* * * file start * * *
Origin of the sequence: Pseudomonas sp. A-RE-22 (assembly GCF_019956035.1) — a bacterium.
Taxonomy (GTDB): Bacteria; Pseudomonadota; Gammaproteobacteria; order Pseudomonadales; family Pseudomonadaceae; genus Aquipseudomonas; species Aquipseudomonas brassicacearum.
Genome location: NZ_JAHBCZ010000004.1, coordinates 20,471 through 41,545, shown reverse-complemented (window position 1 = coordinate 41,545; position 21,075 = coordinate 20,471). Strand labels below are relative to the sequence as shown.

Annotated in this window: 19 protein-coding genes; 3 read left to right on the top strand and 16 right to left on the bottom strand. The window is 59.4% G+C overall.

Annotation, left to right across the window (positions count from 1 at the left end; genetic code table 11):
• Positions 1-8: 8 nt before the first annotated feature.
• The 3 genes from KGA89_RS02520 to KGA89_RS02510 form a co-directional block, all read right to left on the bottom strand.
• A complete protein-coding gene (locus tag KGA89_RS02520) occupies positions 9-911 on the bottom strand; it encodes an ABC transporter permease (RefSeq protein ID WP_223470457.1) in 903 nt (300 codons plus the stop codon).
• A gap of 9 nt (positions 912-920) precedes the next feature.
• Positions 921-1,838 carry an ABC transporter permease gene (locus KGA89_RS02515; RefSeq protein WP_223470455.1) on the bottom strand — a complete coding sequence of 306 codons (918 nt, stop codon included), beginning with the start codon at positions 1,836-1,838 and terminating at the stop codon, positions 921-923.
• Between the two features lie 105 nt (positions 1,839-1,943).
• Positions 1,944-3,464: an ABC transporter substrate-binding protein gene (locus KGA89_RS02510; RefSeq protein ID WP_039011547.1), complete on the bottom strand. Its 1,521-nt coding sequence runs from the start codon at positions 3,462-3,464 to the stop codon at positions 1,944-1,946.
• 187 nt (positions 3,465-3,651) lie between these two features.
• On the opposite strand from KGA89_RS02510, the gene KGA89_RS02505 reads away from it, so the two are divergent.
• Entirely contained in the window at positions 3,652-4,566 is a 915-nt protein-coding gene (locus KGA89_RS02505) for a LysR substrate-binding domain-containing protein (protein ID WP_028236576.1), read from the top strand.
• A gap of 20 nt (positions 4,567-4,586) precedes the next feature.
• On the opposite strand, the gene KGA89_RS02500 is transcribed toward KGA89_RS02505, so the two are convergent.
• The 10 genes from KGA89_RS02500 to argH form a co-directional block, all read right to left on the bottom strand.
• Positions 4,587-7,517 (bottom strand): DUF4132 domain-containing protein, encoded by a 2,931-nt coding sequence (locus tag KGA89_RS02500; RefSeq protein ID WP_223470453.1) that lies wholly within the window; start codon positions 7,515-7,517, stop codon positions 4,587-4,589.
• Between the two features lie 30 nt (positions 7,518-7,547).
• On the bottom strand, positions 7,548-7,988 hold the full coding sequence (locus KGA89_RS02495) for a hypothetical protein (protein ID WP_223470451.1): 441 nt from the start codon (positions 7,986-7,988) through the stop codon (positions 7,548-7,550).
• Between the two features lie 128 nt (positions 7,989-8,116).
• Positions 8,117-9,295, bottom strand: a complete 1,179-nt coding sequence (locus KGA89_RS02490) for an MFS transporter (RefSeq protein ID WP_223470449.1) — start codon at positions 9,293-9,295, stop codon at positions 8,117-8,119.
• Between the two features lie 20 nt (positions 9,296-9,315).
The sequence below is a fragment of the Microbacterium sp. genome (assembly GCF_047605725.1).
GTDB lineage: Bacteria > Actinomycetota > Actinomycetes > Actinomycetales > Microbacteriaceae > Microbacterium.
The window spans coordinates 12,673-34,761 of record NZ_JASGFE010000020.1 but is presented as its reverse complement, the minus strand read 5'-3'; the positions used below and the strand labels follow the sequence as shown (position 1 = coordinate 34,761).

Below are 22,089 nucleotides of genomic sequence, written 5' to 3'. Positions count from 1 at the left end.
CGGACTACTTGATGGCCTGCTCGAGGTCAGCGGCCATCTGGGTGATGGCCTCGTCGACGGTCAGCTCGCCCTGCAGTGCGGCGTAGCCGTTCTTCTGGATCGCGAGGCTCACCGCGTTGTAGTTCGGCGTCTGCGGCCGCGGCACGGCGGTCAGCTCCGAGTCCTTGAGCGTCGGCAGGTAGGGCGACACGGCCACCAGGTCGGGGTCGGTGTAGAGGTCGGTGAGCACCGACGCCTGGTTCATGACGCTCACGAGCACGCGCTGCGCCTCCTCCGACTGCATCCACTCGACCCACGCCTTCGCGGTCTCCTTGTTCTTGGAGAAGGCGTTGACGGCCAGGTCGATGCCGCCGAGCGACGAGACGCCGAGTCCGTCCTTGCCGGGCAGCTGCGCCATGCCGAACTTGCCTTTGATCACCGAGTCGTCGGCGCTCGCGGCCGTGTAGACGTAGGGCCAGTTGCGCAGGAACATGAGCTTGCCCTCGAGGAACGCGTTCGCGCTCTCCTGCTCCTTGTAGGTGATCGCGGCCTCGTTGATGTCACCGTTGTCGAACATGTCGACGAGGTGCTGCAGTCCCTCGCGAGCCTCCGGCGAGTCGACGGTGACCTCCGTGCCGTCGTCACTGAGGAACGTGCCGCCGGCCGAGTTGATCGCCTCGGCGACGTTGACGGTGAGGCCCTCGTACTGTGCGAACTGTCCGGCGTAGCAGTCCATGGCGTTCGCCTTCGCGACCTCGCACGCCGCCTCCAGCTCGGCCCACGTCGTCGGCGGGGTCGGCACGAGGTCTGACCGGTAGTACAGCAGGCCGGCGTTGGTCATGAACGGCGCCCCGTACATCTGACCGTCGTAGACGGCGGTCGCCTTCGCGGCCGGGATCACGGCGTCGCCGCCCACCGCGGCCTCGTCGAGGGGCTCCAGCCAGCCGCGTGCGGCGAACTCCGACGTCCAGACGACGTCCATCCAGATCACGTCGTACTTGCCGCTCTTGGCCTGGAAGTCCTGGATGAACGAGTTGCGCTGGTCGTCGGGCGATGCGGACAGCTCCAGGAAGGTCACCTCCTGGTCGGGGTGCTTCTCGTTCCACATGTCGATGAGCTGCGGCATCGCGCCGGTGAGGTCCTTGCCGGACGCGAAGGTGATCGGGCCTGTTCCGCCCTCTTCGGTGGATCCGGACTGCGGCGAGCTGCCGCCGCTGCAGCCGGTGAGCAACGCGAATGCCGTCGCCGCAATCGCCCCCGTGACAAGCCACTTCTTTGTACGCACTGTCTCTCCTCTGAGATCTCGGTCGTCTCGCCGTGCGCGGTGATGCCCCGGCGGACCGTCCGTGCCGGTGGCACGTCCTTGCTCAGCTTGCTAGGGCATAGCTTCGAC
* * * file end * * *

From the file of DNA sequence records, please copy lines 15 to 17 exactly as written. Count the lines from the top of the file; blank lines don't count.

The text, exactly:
• Entirely contained in the window at positions 3,652-4,566 is a 915-nt protein-coding gene (locus KGA89_RS02505) for a LysR substrate-binding domain-containing protein (protein ID WP_028236576.1), read from the top strand.
• A gap of 20 nt (positions 4,567-4,586) precedes the next feature.
• On the opposite strand, the gene KGA89_RS02500 is transcribed toward KGA89_RS02505, so the two are convergent.